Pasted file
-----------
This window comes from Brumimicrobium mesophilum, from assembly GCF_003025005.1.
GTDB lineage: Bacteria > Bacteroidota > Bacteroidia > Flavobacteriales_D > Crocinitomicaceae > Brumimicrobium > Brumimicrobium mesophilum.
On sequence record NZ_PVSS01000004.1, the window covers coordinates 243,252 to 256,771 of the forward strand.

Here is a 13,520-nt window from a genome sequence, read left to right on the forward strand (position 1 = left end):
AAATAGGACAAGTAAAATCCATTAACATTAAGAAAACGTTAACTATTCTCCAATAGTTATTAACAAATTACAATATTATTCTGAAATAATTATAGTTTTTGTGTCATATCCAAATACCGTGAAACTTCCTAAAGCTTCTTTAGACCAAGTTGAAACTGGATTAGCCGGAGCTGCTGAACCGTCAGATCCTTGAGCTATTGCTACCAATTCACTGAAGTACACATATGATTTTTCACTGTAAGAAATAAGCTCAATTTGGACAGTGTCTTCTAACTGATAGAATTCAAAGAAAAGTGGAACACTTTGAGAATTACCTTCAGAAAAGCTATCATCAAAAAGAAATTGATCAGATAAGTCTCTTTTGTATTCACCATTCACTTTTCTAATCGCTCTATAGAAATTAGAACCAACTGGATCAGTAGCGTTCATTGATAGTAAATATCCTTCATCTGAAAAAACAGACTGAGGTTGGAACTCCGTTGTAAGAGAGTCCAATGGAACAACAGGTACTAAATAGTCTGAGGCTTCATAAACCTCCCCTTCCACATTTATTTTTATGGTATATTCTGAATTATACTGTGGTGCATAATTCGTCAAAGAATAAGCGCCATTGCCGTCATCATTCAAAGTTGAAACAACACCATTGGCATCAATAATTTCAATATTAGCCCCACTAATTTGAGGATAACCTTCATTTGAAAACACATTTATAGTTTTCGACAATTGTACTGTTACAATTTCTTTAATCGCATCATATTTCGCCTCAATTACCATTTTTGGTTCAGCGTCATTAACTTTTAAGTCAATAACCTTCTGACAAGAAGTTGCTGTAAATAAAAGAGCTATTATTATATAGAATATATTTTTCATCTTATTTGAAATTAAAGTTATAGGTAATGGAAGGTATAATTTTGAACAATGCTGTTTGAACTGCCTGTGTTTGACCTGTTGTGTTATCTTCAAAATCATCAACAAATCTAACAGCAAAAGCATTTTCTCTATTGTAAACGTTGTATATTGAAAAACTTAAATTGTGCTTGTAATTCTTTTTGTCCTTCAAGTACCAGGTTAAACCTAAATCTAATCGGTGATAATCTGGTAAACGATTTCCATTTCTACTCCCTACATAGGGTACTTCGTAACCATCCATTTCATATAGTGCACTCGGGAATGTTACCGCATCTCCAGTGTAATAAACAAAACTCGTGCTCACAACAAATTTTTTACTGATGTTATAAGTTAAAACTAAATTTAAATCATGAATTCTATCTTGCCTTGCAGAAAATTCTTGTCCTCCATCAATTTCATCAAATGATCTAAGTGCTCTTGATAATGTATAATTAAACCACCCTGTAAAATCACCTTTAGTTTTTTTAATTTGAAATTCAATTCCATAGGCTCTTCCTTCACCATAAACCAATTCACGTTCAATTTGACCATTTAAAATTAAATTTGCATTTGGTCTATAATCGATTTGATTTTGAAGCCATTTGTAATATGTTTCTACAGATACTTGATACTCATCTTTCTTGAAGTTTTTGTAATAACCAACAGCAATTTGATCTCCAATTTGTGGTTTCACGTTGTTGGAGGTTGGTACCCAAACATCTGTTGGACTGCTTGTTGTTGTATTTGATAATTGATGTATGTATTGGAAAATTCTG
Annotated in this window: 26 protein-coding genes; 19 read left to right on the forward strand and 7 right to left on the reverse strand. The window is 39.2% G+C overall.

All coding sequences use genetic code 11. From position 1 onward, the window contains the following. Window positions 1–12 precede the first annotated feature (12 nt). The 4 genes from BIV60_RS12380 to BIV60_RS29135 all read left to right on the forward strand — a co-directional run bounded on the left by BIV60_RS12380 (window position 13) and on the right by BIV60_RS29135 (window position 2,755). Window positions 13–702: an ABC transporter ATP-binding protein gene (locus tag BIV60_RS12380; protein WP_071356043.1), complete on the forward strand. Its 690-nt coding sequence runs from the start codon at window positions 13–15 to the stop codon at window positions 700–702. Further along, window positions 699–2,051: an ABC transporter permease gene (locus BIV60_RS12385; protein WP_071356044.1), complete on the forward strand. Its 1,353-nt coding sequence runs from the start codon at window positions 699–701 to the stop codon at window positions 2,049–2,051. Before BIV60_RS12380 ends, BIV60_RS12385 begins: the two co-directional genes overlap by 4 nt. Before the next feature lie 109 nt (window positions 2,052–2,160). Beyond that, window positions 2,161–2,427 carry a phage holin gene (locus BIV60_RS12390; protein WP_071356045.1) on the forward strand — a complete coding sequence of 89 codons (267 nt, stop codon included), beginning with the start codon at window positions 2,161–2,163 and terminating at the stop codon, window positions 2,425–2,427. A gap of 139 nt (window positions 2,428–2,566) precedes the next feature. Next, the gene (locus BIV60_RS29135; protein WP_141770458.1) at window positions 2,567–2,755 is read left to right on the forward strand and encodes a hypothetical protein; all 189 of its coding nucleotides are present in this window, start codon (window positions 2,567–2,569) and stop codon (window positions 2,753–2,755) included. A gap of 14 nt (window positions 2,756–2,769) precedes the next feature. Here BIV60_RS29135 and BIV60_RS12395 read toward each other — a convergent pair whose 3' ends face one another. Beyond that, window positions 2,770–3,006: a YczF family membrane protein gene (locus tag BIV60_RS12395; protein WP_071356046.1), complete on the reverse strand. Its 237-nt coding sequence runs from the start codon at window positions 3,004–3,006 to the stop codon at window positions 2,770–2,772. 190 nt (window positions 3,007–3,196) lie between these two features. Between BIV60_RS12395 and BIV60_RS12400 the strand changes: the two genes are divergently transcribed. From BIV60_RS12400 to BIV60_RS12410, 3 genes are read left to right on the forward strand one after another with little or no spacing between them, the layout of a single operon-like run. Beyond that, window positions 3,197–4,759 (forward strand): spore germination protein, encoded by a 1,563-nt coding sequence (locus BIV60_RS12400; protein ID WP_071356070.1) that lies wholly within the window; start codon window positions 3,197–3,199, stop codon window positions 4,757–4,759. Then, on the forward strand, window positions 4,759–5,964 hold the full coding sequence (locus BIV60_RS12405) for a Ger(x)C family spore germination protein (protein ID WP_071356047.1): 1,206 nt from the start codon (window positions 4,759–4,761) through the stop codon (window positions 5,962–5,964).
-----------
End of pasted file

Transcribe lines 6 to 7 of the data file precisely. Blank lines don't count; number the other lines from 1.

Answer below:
Annotated in this window: 26 protein-coding genes; 19 read left to right on the forward strand and 7 right to left on the reverse strand. The window is 39.2% G+C overall.

All coding sequences use genetic code 11. From position 1 onward, the window contains the following. Window positions 1–12 precede the first annotated feature (12 nt). The 4 genes from BIV60_RS12380 to BIV60_RS29135 all read left to right on the forward strand — a co-directional run bounded on the left by BIV60_RS12380 (window position 13) and on the right by BIV60_RS29135 (window position 2,755). Window positions 13–702: an ABC transporter ATP-binding protein gene (locus tag BIV60_RS12380; protein WP_071356043.1), complete on the forward strand. Its 690-nt coding sequence runs from the start codon at window positions 13–15 to the stop codon at window positions 700–702. Further along, window positions 699–2,051: an ABC transporter permease gene (locus BIV60_RS12385; protein WP_071356044.1), complete on the forward strand. Its 1,353-nt coding sequence runs from the start codon at window positions 699–701 to the stop codon at window positions 2,049–2,051. Before BIV60_RS12380 ends, BIV60_RS12385 begins: the two co-directional genes overlap by 4 nt. Before the next feature lie 109 nt (window positions 2,052–2,160). Beyond that, window positions 2,161–2,427 carry a phage holin gene (locus BIV60_RS12390; protein WP_071356045.1) on the forward strand — a complete coding sequence of 89 codons (267 nt, stop codon included), beginning with the start codon at window positions 2,161–2,163 and terminating at the stop codon, window positions 2,425–2,427. A gap of 139 nt (window positions 2,428–2,566) precedes the next feature. Next, the gene (locus BIV60_RS29135; protein WP_141770458.1) at window positions 2,567–2,755 is read left to right on the forward strand and encodes a hypothetical protein; all 189 of its coding nucleotides are present in this window, start codon (window positions 2,567–2,569) and stop codon (window positions 2,753–2,755) included. A gap of 14 nt (window positions 2,756–2,769) precedes the next feature. Here BIV60_RS29135 and BIV60_RS12395 read toward each other — a convergent pair whose 3' ends face one another. Beyond that, window positions 2,770–3,006: a YczF family membrane protein gene (locus tag BIV60_RS12395; protein WP_071356046.1), complete on the reverse strand. Its 237-nt coding sequence runs from the start codon at window positions 3,004–3,006 to the stop codon at window positions 2,770–2,772. 190 nt (window positions 3,007–3,196) lie between these two features. Between BIV60_RS12395 and BIV60_RS12400 the strand changes: the two genes are divergently transcribed. From BIV60_RS12400 to BIV60_RS12410, 3 genes are read left to right on the forward strand one after another with little or no spacing between them, the layout of a single operon-like run. Beyond that, window positions 3,197–4,759 (forward strand): spore germination protein, encoded by a 1,563-nt coding sequence (locus BIV60_RS12400; protein ID WP_071356070.1) that lies wholly within the window; start codon window positions 3,197–3,199, stop codon window positions 4,757–4,759. Then, on the forward strand, window positions 4,759–5,964 hold the full coding sequence (locus BIV60_RS12405) for a Ger(x)C family spore germination protein (protein ID WP_071356047.1): 1,206 nt from the start codon (window positions 4,759–4,761) through the stop codon (window positions 5,962–5,964).